Kevin Keener's research has shown that cooling eggs after they are laid may increase the natural defenses those eggs have against bacteria such as Salmonella. (Purdue Agricultural Communication file photo/Keith Robinson)
Once eggs are laid, their natural resistance to pathogens begins to wear down, but a Purdue University scientist believes he knows how to rearm those defenses.
Kevin Keener, an associate professor of food science, created a process for rapidly cooling eggs that is designed to inhibit the growth of bacteria such as salmonella. The same cooling process would saturate the inside of an egg with carbon dioxide and alter pH levels, which he has found are connected to the activity of an enzyme called lysozyme, which defends egg whites from bacteria.
"This enzyme activity is directly related to the carbon dioxide and pH levels," said Keener, whose results were published in the journal Poultry Science. "An increase in lysozyme would lead to increased safety in eggs."
Freshly laid eggs are saturated with carbon dioxide and have pH levels of about 7. Over time, the pH level rises to 9 and carbon dioxide escapes, Keener said. As that happens, lysozyme becomes less active.
Keener saturated purified egg white lysozymes with carbon dioxide and tested different pH levels. He found that at both high and low pH levels, the addition of carbon dioxide would increase lysozyme activity by as much as 50 percent.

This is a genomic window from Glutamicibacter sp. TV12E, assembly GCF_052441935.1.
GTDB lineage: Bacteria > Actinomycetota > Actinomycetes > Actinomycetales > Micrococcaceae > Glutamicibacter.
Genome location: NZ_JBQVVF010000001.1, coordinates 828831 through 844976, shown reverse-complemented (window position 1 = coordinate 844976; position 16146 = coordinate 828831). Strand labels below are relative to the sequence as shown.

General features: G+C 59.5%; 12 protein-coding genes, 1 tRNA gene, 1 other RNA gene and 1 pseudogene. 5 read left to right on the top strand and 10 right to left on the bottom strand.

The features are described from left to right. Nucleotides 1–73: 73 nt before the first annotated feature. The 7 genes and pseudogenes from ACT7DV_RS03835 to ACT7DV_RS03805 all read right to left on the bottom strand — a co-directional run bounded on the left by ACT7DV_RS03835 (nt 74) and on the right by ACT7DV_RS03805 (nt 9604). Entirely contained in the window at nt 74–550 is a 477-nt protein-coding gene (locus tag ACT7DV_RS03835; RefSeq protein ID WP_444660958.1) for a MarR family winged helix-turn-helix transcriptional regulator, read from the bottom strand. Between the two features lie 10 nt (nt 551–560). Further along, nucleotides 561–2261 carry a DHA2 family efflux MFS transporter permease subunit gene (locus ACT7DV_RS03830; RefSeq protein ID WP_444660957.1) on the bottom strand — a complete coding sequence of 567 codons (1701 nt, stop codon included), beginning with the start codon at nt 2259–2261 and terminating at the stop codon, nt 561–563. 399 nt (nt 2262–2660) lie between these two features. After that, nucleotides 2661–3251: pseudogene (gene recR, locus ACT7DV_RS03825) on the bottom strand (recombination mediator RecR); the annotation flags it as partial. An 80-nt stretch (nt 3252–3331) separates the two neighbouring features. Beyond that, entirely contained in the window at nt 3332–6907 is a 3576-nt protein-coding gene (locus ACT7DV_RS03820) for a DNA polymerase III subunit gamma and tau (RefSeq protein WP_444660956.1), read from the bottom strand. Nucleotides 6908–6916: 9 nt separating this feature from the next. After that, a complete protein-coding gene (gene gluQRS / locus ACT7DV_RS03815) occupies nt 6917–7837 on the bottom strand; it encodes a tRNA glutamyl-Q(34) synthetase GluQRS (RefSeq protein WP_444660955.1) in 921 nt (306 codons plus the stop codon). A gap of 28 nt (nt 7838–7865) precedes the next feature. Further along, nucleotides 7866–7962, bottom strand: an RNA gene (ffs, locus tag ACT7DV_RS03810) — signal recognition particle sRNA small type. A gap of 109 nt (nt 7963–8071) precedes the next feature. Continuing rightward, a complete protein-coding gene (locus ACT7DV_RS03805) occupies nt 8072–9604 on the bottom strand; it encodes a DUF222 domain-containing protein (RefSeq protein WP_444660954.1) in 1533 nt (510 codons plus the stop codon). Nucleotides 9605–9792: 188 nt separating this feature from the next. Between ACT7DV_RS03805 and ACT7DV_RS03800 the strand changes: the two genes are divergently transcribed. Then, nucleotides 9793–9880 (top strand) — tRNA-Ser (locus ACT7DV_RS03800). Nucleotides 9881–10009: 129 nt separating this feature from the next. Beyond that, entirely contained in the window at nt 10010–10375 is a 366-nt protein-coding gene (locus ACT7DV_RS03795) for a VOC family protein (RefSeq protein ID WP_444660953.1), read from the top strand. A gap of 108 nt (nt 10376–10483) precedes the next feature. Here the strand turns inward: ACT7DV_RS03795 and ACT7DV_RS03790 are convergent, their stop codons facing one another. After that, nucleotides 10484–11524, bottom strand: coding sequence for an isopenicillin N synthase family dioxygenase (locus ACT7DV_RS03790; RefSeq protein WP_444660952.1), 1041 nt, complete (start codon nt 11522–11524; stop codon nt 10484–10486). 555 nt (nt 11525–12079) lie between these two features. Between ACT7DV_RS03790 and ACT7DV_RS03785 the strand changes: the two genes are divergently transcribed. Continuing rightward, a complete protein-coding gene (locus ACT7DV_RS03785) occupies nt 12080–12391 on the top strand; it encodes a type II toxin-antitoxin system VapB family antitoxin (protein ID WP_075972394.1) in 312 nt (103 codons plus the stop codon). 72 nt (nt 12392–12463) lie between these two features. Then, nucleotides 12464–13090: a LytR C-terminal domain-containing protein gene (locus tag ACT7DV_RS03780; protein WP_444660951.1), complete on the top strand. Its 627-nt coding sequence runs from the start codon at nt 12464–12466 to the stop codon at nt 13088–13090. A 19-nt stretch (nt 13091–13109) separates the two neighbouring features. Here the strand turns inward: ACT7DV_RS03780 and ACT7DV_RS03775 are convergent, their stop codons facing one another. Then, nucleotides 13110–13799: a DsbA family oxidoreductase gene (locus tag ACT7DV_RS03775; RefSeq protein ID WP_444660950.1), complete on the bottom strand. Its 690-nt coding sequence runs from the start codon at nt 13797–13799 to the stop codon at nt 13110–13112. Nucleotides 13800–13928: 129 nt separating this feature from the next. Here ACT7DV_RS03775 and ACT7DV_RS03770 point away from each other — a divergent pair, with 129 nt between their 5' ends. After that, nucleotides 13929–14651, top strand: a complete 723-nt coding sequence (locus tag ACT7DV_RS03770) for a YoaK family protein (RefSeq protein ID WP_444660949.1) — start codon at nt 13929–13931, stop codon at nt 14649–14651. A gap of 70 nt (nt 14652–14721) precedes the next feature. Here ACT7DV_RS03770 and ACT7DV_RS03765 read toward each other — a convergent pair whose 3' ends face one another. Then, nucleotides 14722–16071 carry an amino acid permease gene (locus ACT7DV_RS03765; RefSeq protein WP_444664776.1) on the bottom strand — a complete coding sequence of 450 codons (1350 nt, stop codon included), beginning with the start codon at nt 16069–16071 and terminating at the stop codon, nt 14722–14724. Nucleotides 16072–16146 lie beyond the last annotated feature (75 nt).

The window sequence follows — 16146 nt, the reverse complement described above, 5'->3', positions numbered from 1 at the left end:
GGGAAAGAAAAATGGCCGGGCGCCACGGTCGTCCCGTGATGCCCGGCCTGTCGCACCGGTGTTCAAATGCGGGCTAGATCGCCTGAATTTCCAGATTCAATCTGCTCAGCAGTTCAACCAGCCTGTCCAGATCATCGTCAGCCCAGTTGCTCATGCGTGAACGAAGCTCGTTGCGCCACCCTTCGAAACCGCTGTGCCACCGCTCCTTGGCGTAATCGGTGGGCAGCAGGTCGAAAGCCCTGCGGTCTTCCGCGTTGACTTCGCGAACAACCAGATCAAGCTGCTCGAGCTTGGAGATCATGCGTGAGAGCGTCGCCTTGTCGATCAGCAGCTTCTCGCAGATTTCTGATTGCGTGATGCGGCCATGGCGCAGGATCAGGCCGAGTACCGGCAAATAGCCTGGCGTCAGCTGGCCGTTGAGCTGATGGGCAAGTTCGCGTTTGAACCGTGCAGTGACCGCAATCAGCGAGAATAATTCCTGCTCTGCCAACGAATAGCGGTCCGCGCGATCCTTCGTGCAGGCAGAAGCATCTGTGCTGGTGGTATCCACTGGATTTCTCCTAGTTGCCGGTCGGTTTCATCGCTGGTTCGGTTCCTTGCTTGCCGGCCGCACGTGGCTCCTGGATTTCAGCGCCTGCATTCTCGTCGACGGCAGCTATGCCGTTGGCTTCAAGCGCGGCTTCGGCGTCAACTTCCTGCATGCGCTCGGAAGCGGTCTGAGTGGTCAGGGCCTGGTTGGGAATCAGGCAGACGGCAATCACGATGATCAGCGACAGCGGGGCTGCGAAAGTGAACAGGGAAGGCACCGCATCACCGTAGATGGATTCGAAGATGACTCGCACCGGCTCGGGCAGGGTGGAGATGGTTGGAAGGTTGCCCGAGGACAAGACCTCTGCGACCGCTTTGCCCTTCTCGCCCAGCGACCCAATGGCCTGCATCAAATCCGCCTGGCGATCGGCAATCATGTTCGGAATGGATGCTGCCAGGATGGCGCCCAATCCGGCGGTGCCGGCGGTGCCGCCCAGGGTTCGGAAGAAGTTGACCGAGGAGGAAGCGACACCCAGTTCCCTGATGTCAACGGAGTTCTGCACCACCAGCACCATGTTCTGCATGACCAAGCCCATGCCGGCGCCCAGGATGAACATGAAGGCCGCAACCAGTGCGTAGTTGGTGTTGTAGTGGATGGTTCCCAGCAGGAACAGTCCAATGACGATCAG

The cooling process Keener developed would create the same conditions, he said.
"When we cool the eggs, carbon dioxide is sucked inside the shell," Keener said. "We're able to resaturate the white of the egg with carbon dioxide, returning it to that original condition when the chicken laid it."
The additional lysozyme activity would give eggs more time to self-eliminate harmful bacteria.
Keener's cooling technology uses carbon dioxide "snow" to rapidly lower the eggs' temperature. Eggs are placed in a cooling chamber and carbon dioxide gas at about minus 110 degrees Fahrenheit is generated. The cold gas is circulated around the eggs and forms a thin layer of ice inside the eggshell. After treatment, the ice layer melts and quickly lowers an egg's internal temperature to below 45 degrees Fahrenheit. The eggshell does not crack during this process because it can resist expansion from a thin ice layer.
Keener said Food and Drug Administration studies show that if eggs were cooled and stored at 45 degrees or less within 12 hours of laying, there would be an estimated 100,000 fewer salmonella illnesses from eggs in the United States each year.
Keener will continue to study the molecular changes that occur with egg cooling.